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Antitrust Agencies Pivot on HSR Early Termination and Provide COVID-19 Collaboration Guidance

Legal Updates

Over the past week, U.S. antitrust authorities have further refined their temporary merger review procedures and provided additional guidance to expedite proposed healthcare collaborations during the COVID-19 pandemic.

FTC resumes HSR Act early terminations

While the Federal Trade Commission (FTC) continues the temporary e-filing measures under the Hart-Scott-Rodino Antitrust Improvements Act of 1976 (HSR Act), it stated on March 27, 2020 that it and the U.S. Department of Justice Antitrust Division (DOJ) will resume the practice of granting early termination of the HSR Act’s waiting period where appropriate.

The FTC’s statement makes it clear that the reviewing antitrust agency will fully investigate any competitive concerns and any doubts will be resolved against granting early termination. The FTC also reminds the public that its standards for an antitrust investigation have not been relaxed despite the “difficult circumstances” caused by the COVID-19 pandemic, and that it reserves the right to modify its policy as circumstances warrant. It also states that if the FTC’s competitive concerns cannot be eliminated or resolved during the initial waiting period, the FTC will issue a Second Request and will continue to investigate its concerns.

Expedited antitrust review possible for COVID-19 collaborations

The FTC and DOJ announced last week that they recognize the potential public health benefits of collaborations between competitors during the COVID-19 pandemic. The FTC will accept requests by parties seeking a staff advisory opinion for proposed collaborations (as opposed to Commission advisory opinions which take longer and must be voted on by the Commissioners). For proposed collaborations involving public health and safety, the FTC will try and respond to staff advisory opinion requests within seven calendar days of receiving the necessary information. It should be noted that the advisory opinion process is voluntary, and it should not be undertaken lightly as it requires a significant amount of resources to provide the necessary information and may result in unintended consequences, such as negative opinion. It is also important to note that the process does not immunize the conduct from liability; rather, the agency provides its opinion as to whether it would seek to challenge the proposed conduct.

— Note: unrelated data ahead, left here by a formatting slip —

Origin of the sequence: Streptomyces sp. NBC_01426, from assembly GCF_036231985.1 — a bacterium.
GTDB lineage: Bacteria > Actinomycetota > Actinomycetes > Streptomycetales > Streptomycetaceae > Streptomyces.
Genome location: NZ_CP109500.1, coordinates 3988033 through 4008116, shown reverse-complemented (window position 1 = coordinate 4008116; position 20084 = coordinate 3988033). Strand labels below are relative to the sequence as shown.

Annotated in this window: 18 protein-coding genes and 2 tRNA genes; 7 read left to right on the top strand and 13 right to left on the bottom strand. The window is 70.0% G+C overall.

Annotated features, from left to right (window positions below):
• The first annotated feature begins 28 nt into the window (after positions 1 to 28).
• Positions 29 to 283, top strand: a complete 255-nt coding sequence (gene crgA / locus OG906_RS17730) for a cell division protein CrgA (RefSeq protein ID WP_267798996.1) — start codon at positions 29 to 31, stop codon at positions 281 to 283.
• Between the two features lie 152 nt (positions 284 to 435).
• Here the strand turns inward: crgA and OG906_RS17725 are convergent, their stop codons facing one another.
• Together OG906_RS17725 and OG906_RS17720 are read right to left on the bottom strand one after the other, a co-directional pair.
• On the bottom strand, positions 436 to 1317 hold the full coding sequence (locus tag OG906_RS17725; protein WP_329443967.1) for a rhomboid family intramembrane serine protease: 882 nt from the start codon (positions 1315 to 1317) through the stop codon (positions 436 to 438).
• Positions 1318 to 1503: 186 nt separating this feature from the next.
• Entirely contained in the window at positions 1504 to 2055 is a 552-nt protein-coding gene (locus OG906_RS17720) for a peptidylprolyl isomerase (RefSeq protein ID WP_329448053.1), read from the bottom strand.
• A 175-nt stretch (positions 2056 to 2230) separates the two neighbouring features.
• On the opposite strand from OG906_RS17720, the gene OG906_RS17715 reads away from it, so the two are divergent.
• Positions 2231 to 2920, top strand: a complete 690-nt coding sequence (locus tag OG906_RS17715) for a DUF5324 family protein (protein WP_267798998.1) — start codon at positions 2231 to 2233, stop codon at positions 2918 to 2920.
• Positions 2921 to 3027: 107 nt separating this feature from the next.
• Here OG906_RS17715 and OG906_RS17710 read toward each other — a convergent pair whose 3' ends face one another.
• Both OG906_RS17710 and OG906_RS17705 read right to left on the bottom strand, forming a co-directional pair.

Due to the rapid spread of COVID-19, companies who need to begin collaborating immediately may find current antitrust agency guidance helpful. The agencies’ joint announcement highlighted the types of competitor collaborations that typically present the least amount of antitrust risk or may be permissible given the extraordinary circumstances:

  • Joint development of research and development, e.g., joint activities regarding test kit development, research regarding a possible vaccine;
  • Sharing technical know-how (as opposed to company-specific information about prices, wages, outputs, or costs) that is necessary to achieve certain benefits—e.g,. sharing information about methods of vaccine production or other research and development activities to get the vaccine to market quicker is permissible;
  • Providers’ development of standards for patient management developed to assist providers in clinical decision-making;
  • Most joint purchasing arrangements among healthcare providers;
  • Private lobbying regarding the use of federal emergency authority, including industry meetings with the federal government to discuss COVID-19 response strategies, consistent with the Noerr-Pennington doctrine;
  • Healthcare facilities working together to provide resources and services to communities without access to personal protective equipment, medical supplies, or healthcare; and
  • Temporarily combining production, distribution, or service networks to facilitate production and distribution of COVID-19 supplies.

The antitrust agencies reiterated that while many businesses and individuals will act in ways that will further goals of public health, others may use it as “an opportunity to subvert competition or prey on vulnerable Americans.” Thus, joint conduct by competitors that constitutes a naked agreement to fix prices or wages, allocate markets or customers, or rig bids will be still be prosecuted as a per se illegal violation under antitrust law.

However, a competitor collaboration that aims to provide significant benefits to healthcare workers or patients—including shortening the development time for a vaccine, increasing the distribution of personal protective equipment, or ramping up joint production of ventilators—may be permissible under antitrust law if it is narrowly tailored to achieve these goals and any competitive restraints are reasonably necessary to achieve the stated benefits. Since competitor collaborations remain subject to antitrust laws, even if their purpose is to aid in the fight against COVID-19, we strongly recommend that any proposed collaboration is reviewed by experienced counsel with an eye towards the risk of antitrust scrutiny or liability.

Contact us

Husch Blackwell’s antitrust team continues to monitor the antitrust agencies’ guidance and enforcement actions in this area. Should you have any questions, please do not hesitate to contact Wendy Arends, Mark Tobey, or your Husch Blackwell attorney.

COVID-19 resource

Husch Blackwell has launched a COVID-19 response team providing insight to businesses as they address challenges related to the coronavirus outbreak. The page contains programming and content to assist clients and other interested parties across multiple areas of operations, including labor and unemployment, retailing, and supply chain management, among others.


Wendy K. Arends


Mark B. Tobey

Senior Counsel